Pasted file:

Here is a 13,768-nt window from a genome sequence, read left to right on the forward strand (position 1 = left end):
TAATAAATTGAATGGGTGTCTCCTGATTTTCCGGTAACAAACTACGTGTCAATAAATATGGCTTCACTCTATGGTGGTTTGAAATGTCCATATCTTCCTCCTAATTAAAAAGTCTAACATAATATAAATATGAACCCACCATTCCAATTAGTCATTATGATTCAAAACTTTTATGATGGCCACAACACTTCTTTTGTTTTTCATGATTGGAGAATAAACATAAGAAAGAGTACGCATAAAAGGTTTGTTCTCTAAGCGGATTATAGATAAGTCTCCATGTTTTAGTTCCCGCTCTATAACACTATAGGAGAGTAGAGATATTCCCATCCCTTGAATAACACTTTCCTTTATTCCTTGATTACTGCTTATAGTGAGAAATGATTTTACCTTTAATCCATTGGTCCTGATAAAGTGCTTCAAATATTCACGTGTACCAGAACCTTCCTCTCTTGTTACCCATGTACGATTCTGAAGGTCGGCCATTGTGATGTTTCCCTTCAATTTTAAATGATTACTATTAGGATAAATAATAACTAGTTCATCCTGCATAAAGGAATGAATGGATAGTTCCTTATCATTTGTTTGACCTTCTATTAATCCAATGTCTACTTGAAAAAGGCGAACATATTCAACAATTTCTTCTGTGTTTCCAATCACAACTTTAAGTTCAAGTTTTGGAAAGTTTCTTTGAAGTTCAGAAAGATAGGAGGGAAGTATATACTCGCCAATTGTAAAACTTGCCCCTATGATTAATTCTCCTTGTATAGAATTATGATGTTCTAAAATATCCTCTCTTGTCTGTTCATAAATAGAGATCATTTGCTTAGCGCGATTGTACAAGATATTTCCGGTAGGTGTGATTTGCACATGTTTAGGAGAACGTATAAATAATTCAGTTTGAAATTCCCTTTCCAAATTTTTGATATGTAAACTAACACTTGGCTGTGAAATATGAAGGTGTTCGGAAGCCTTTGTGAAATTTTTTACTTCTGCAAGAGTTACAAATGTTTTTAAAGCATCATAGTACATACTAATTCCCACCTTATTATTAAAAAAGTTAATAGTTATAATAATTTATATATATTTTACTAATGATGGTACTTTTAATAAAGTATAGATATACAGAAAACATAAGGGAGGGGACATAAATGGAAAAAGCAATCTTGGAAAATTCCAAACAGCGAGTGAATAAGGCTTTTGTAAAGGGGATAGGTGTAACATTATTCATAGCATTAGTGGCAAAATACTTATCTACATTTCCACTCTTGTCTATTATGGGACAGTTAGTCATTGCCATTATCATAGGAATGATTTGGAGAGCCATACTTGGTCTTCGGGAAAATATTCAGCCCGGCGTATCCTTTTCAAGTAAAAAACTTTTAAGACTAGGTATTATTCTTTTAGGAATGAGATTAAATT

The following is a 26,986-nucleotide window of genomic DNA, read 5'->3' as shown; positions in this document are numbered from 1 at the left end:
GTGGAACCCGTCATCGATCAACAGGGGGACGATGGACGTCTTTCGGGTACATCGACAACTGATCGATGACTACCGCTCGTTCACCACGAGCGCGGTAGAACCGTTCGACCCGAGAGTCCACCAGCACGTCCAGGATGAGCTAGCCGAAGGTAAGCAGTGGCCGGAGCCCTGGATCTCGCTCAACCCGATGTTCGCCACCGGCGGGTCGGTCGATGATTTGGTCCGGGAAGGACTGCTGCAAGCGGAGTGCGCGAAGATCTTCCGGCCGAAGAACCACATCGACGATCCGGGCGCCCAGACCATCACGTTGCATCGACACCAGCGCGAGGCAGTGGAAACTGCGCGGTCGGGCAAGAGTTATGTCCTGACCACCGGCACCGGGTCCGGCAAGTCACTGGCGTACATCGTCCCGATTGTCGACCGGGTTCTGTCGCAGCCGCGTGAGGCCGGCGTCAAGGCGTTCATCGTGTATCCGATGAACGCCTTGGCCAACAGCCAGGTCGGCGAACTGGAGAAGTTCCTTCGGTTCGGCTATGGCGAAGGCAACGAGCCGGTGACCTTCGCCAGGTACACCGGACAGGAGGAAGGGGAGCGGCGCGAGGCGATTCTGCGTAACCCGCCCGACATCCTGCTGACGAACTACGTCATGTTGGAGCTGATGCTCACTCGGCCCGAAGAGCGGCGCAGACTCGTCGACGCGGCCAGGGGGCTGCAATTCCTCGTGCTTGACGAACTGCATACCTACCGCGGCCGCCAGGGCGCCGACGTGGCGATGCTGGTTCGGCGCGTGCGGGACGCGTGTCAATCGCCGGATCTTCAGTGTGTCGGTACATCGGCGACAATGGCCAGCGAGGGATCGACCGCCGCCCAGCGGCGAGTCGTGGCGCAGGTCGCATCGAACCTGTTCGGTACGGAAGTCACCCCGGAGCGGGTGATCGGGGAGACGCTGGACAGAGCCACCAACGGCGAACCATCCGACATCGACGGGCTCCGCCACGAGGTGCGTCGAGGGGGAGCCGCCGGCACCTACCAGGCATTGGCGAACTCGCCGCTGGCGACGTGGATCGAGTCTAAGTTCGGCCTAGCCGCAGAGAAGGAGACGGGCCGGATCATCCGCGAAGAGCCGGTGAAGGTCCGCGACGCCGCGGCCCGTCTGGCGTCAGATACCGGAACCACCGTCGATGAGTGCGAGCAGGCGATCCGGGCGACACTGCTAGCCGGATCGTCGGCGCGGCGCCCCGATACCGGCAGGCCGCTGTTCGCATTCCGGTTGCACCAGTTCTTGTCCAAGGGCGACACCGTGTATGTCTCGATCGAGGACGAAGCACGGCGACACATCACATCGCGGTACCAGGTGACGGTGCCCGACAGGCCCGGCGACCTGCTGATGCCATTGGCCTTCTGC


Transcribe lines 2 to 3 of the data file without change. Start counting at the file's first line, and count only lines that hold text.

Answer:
TAATAAATTGAATGGGTGTCTCCTGATTTTCCGGTAACAAACTACGTGTCAATAAATATGGCTTCACTCTATGGTGGTTTGAAATGTCCATATCTTCCTCCTAATTAAAAAGTCTAACATAATATAAATATGAACCCACCATTCCAATTAGTCATTATGATTCAAAACTTTTATGATGGCCACAACACTTCTTTTGTTTTTCATGATTGGAGAATAAACATAAGAAAGAGTACGCATAAAAGGTTTGTTCTCTAAGCGGATTATAGATAAGTCTCCATGTTTTAGTTCCCGCTCTATAACACTATAGGAGAGTAGAGATATTCCCATCCCTTGAATAACACTTTCCTTTATTCCTTGATTACTGCTTATAGTGAGAAATGATTTTACCTTTAATCCATTGGTCCTGATAAAGTGCTTCAAATATTCACGTGTACCAGAACCTTCCTCTCTTGTTACCCATGTACGATTCTGAAGGTCGGCCATTGTGATGTTTCCCTTCAATTTTAAATGATTACTATTAGGATAAATAATAACTAGTTCATCCTGCATAAAGGAATGAATGGATAGTTCCTTATCATTTGTTTGACCTTCTATTAATCCAATGTCTACTTGAAAAAGGCGAACATATTCAACAATTTCTTCTGTGTTTCCAATCACAACTTTAAGTTCAAGTTTTGGAAAGTTTCTTTGAAGTTCAGAAAGATAGGAGGGAAGTATATACTCGCCAATTGTAAAACTTGCCCCTATGATTAATTCTCCTTGTATAGAATTATGATGTTCTAAAATATCCTCTCTTGTCTGTTCATAAATAGAGATCATTTGCTTAGCGCGATTGTACAAGATATTTCCGGTAGGTGTGATTTGCACATGTTTAGGAGAACGTATAAATAATTCAGTTTGAAATTCCCTTTCCAAATTTTTGATATGTAAACTAACACTTGGCTGTGAAATATGAAGGTGTTCGGAAGCCTTTGTGAAATTTTTTACTTCTGCAAGAGTTACAAATGTTTTTAAAGCATCATAGTACATACTAATTCCCACCTTATTATTAAAAAAGTTAATAGTTATAATAATTTATATATATTTTACTAATGATGGTACTTTTAATAAAGTATAGATATACAGAAAACATAAGGGAGGGGACATAAATGGAAAAAGCAATCTTGGAAAATTCCAAACAGCGAGTGAATAAGGCTTTTGTAAAGGGGATAGGTGTAACATTATTCATAGCATTAGTGGCAAAATACTTATCTACATTTCCACTCTTGTCTATTATGGGACAGTTAGTCATTGCCATTATCATAGGAATGATTTGGAGAGCCATACTTGGTCTTCGGGAAAATATTCAGCCCGGCGTATCCTTTTCAAGTAAAAAACTTTTAAGACTAGGTATTATTCTTTTAGGAATGAGATTAAATT

The following is a 26,986-nucleotide window of genomic DNA, read 5'->3' as shown; positions in this document are numbered from 1 at the left end: